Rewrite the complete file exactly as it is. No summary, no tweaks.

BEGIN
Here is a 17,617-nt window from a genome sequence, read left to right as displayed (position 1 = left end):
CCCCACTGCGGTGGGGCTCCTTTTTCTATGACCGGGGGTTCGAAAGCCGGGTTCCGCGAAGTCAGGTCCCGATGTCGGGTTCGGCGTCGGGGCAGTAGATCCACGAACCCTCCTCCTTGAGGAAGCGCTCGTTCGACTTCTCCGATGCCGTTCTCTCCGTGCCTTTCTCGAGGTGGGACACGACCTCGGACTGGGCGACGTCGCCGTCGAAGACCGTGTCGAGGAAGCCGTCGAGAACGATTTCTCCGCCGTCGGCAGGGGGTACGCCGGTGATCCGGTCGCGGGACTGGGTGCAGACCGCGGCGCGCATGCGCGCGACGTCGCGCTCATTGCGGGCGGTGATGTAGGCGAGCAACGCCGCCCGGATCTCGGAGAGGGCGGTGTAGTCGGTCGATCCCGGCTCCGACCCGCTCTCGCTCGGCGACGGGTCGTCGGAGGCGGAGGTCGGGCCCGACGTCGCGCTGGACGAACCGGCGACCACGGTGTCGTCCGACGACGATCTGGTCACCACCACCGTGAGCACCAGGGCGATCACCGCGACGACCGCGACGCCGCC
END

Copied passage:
Here is a 17,617-nt window from a genome sequence, read left to right as displayed (position 1 = left end):
CCCCACTGCGGTGGGGCTCCTTTTTCTATGACCGGGGGTTCGAAAGCCGGGTTCCGCGAAGTCAGGTCCCGATGTCGGGTTCGGCGTCGGGGCAGTAGATCCACGAACCCTCCTCCTTGAGGAAGCGCTCGTTCGACTTCTCCGATGCCGTTCTCTCCGTGCCTTTCTCGAGGTGGGACACGACCTCGGACTGGGCGACGTCGCCGTCGAAGACCGTGTCGAGGAAGCCGTCGAGAACGATTTCTCCGCCGTCGGCAGGGGGTACGCCGGTGATCCGGTCGCGGGACTGGGTGCAGACCGCGGCGCGCATGCGCGCGACGTCGCGCTCATTGCGGGCGGTGATGTAGGCGAGCAACGCCGCCCGGATCTCGGAGAGGGCGGTGTAGTCGGTCGATCCCGGCTCCGACCCGCTCTCGCTCGGCGACGGGTCGTCGGAGGCGGAGGTCGGGCCCGACGTCGCGCTGGACGAACCGGCGACCACGGTGTCGTCCGACGACGATCTGGTCACCACCACCGTGAGCACCAGGGCGATCACCGCGACGACCGCGACGCCGCC